Wednesday, October 30, 2013

Psalms 21-25


Today's five psalms are all ascribed to David.

Psalm 21 is a royal psalm, possibly a liturgy with different verses spoken by king, a priest or prophet, and the people.  It praises YHWH for his goodness to the king, especially in granting victory over the king's enemies. Verses 8-12 are somewhat confusing as they seem to conflate God and the king.

According to Mark 15:34 and Matthew 27:46, Psalm 22 was quoted by Jesus on the cross. "My God, my God, why have you forsaken me?" This is a deeply personal lament and probably rings true with anyone who has felt abandoned by God.

Verses 3-5 express the psalmist's cause for hope: God is powerful and has helped his ancestors.

In verses 6-8, the psalmist calls himself a "worm." This is not a confession of sin or moral failing. It is a statement of the psalmist's abject condition.

Verses 9-10 are Job-like, almost an accusation: "You made me trust you."

Verse 11-18 asks God to be near because the psalmist is surrounded by enemies and suffering physically. Whether the physical complaints are actual or metaphorical is an open question.

Verses 19-21 are a prayer for relief, or deliverance, or...I hesitate to use the word "salvation" because it is easily misunderstood, but the psalmist wants to be made safe.

In verses 22-26 the psalmist, apparently now reassured that he will be safe, makes a public declaration of what YHWH has done and  promises to share with the needy.

Verses 27-29 envisions the results of the psalmist's proclamation: universal worship of YHWH including generations past and generations yet to be born.

Not that you asked, but I like Psalm 22, for many reasons I resonate with it today. That's the deal with the psalms. It is often possible to find yourself in them.

Many people find themselves in Psalm 23.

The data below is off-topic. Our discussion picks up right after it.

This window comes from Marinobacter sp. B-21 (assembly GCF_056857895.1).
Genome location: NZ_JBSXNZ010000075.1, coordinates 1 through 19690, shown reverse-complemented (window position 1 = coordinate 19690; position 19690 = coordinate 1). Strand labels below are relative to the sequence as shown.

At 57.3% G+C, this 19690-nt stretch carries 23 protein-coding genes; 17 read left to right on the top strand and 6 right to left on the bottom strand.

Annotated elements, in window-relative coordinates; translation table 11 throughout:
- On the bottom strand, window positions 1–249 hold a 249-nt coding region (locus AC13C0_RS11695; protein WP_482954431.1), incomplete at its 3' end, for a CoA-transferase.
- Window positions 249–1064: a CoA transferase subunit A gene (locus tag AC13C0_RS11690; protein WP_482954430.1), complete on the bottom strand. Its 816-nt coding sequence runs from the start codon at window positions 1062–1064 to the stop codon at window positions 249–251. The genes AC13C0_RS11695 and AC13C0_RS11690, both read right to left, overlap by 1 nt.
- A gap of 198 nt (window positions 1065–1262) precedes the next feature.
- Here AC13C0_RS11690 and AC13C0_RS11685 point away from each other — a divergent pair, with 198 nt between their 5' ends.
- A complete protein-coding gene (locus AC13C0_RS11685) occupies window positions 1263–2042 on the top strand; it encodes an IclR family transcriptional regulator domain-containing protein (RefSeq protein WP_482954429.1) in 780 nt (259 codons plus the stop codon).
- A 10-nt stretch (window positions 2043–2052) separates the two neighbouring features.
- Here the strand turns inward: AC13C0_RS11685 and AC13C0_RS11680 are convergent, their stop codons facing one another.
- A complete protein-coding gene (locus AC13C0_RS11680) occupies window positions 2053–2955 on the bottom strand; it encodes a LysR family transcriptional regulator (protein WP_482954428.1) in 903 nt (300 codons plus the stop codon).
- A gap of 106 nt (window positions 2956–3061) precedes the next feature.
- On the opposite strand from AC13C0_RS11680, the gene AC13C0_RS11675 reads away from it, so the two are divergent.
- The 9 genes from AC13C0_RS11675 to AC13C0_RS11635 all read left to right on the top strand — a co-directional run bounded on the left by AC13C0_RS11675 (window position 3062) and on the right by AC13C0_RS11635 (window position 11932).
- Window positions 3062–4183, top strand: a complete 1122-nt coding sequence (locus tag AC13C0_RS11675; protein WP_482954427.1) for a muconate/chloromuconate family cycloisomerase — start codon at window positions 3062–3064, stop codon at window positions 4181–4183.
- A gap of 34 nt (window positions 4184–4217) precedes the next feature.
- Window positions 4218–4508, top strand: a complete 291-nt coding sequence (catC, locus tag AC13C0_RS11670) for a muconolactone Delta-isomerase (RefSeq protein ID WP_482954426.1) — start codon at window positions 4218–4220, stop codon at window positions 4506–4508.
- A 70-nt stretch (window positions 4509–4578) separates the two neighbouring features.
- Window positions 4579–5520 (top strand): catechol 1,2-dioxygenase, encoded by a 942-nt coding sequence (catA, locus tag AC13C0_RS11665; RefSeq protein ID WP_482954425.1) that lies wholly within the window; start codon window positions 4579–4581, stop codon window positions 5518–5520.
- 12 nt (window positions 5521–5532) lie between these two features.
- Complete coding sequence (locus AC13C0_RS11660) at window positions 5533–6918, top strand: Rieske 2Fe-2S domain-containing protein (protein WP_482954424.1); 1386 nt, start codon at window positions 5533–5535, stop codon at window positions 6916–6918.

True story: Some years ago I was called to the bedside of a dying woman. She had been unresponsive for some days. Her family had gathered expecting the crisis to come at any moment. I did a brief service of commendation and then the family sort of scattered around the house. At one point I was talking with the dying woman's daughter across the hospital bed. She said, "When I was a girl mom made sure I memorized the Lord's Prayer, the Creed, and the Twenty-third Psalm."

The dying woman opened her eyes and spoke for the first time in days. "Do you still remember it?" she asked.

The daughter and I recited the psalm together, "The Lord is my shepherd; I shall not want...."

The woman didn't speak again and died a couple of days later.

Anyway, a lot of people resonate with Psalm 23's intimate images of God's care and providence.

There are a couple of interesting shifts in the psalm. Verses 1-3 speak of God in the third person. Beginning at verse 4 God is addressed in the second person. In verse 5 the imagery shifts from a pastoral scene of sheep and shepherd to a victory banquet.

The final verse of this short psalm talks about dwelling "in the house of the Lord forever." This is probably a reference, possibly metaphorical, to life-long residence in the Temple. It was almost certainly not a reference to an eternal afterlife, though it is often read that way.

Psalm 24 begins by declaring that the earth and everything in it belong to YHWH. It seems to be a liturgy for entering the temple. Those who are morally right are worthy to enter. The end of the psalm is about YHWH entering the city of Jerusalem, perhaps it was used when the ark was brought through the city gates.

Finally Psalm 25 is an alphabetical acrostic (though it skips the Hebrew letters vav and qof). It is an expression of trust and a prayer for protection. The New Interpreters Study Bible notes point out that it has a chiastic structure focusing on verse 11.

This blogpost is already too long to explain that last sentence.

Next: Psalms 26-31

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